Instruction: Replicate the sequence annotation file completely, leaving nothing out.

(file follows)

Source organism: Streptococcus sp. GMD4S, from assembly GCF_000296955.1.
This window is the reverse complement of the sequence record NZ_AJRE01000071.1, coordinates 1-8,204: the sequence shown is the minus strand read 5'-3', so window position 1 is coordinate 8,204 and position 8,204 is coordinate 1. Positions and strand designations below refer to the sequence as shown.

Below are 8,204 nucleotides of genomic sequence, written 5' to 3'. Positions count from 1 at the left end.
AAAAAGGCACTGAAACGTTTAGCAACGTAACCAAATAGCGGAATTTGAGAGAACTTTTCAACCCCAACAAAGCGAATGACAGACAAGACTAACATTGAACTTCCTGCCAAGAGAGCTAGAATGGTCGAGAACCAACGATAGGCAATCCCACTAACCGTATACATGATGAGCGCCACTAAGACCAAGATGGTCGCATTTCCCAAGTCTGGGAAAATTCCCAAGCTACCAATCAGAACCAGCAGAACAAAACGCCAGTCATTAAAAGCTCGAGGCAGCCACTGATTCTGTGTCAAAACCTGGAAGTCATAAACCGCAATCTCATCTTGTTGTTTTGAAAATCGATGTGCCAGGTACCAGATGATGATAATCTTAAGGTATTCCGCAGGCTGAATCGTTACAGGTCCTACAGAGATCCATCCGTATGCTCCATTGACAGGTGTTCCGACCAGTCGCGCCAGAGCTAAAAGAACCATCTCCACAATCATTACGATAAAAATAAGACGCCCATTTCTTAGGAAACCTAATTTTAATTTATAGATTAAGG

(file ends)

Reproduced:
Source organism: Streptococcus sp. GMD4S, from assembly GCF_000296955.1.
This window is the reverse complement of the sequence record NZ_AJRE01000071.1, coordinates 1-8,204: the sequence shown is the minus strand read 5'-3', so window position 1 is coordinate 8,204 and position 8,204 is coordinate 1. Positions and strand designations below refer to the sequence as shown.

Below are 8,204 nucleotides of genomic sequence, written 5' to 3'. Positions count from 1 at the left end.
AAAAAGGCACTGAAACGTTTAGCAACGTAACCAAATAGCGGAATTTGAGAGAACTTTTCAACCCCAACAAAGCGAATGACAGACAAGACTAACATTGAACTTCCTGCCAAGAGAGCTAGAATGGTCGAGAACCAACGATAGGCAATCCCACTAACCGTATACATGATGAGCGCCACTAAGACCAAGATGGTCGCATTTCCCAAGTCTGGGAAAATTCCCAAGCTACCAATCAGAACCAGCAGAACAAAACGCCAGTCATTAAAAGCTCGAGGCAGCCACTGATTCTGTGTCAAAACCTGGAAGTCATAAACCGCAATCTCATCTTGTTGTTTTGAAAATCGATGTGCCAGGTACCAGATGATGATAATCTTAAGGTATTCCGCAGGCTGAATCGTTACAGGTCCTACAGAGATCCATCCGTATGCTCCATTGACAGGTGTTCCGACCAGTCGCGCCAGAGCTAAAAGAACCATCTCCACAATCATTACGATAAAAATAAGACGCCCATTTCTTAGGAAACCTAATTTTAATTTATAGATTAAGG